Arch & Infrastructure

Gartner Analyst: Rethink the application paradigm - consider business capabilities

The application platforms we are dealing with today encourage outdated software design processes.  A better way for development managers to think is in terms of deploying capabilities to a particular environment that has the ability to interact with other capabilities. This eliminates the artificial walls between applications. It may, in fact, for some advanced enterprise architects, represent a new view on SOA infrastructure.

That is at least one take away from a discussion with Kirk Knoernschild, a research director with Gartner Group.  Enterprises are beginning to uncover a fundamental mismatch between the way code is developed and the business value of the development process, argues Knoernschild.  “We have taken this notion of an application that runs in its own process that we are accustomed on the desktop and essentially carried that over into the notion of an app on a server,” he explained.

“Why do we even need the notion of an

    Requires Free Membership to View

application on the Web?” asked Knoernschild.  “It is an artificial notion that constrains how we go about building, deploying and managing software. Instead of application, we need to think in terms of business capabilities, the business process and business activities. “

A significant contributing factor to this disconnect lies in the way in which new code is funded. The challenge is that this process has developed a monolithic application mentality, which makes it easy to add too many competing elements to the finished product. He noted, “Before we know it, we are left with application bloat. We have this all of these applications and some do the same thing, while others are unique.”

The source of the problem is caused by thinking about the development process in terms of applications rather than metrics which are meaningful to the business.  Thinking about code in terms of application focuses the attention on metrics like project cost and time to code, which detract the focus from more significant metrics that relate to the end product.

Traditionally IT focuses on IT metrics like cost, time to market, and the number of defects, code quality and test coverage. Perhaps those types of metrics are useful for assessing how streamlined the development process is – but there are other values to consider.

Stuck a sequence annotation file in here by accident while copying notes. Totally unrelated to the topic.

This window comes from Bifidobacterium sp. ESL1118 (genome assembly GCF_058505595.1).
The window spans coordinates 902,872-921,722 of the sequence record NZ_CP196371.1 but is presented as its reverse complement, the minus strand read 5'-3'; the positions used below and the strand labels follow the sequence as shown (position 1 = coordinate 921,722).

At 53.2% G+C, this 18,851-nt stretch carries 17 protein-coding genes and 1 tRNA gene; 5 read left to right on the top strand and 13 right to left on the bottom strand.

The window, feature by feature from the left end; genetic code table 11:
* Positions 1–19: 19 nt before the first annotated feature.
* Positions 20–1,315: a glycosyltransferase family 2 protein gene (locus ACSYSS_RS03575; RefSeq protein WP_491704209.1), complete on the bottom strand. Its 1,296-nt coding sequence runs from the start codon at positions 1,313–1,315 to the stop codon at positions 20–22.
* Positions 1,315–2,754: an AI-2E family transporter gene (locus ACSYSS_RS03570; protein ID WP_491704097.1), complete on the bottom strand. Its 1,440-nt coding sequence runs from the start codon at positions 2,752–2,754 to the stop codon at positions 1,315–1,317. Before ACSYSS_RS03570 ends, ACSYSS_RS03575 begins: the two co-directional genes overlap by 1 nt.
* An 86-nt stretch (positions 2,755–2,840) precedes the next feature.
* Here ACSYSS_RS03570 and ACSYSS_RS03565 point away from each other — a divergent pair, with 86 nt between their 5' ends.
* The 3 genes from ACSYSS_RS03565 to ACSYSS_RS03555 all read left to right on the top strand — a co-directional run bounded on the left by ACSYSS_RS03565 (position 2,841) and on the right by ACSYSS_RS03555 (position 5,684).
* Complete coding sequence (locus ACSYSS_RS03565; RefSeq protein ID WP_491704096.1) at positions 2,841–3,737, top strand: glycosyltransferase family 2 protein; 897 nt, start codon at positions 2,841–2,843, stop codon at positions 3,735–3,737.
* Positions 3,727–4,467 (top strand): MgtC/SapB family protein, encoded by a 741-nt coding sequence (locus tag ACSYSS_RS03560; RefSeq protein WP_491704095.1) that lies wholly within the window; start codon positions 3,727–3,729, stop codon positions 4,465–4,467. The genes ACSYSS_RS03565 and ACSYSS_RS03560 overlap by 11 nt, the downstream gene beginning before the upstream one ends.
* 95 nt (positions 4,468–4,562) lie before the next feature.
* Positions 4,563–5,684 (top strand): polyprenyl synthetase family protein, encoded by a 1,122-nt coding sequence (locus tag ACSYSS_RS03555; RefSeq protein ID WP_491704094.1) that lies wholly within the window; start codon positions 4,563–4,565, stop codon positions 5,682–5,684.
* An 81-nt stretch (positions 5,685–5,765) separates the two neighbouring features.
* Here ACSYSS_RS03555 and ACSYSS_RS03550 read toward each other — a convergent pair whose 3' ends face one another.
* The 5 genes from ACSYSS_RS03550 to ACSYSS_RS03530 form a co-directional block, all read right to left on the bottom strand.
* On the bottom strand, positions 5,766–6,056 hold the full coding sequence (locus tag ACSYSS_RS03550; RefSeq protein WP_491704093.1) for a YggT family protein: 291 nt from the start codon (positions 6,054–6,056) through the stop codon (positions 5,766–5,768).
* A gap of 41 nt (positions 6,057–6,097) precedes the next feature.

Organizations also have to look at the value their software provides to the business after it is developed. Just because it cost $2 million to deliver a project that is on time and on budget, does not mean the system provides the value the organization needs.

Knoernschild said, “Understanding the business value is also very important, and that is an area where a lot of organizations tend to fall short. That can come in a variety of forms such as worker productivity, customer satisfaction, and retention.”

This was first published in January 2011

There are Comments. Add yours.

TIP: Want to include a code block in your comment? Use <pre> or <code> tags around the desired text. Ex: <code>insert code</code>

REGISTER or login:

Forgot Password?
By submitting you agree to receive email from TechTarget and its partners. If you reside outside of the United States, you consent to having your personal data transferred to and processed in the United States. Privacy
Sort by: OldestNewest

Forgot Password?

No problem! Submit your e-mail address below. We'll send you an email containing your password.

Your password has been sent to:

Disclaimer: Our Tips Exchange is a forum for you to share technical advice and expertise with your peers and to learn from other enterprise IT professionals. TechTarget provides the infrastructure to facilitate this sharing of information. However, we cannot guarantee the accuracy or validity of the material submitted. You agree that your use of the Ask The Expert services and your reliance on any questions, answers, information or other materials received through this Web site is at your own risk.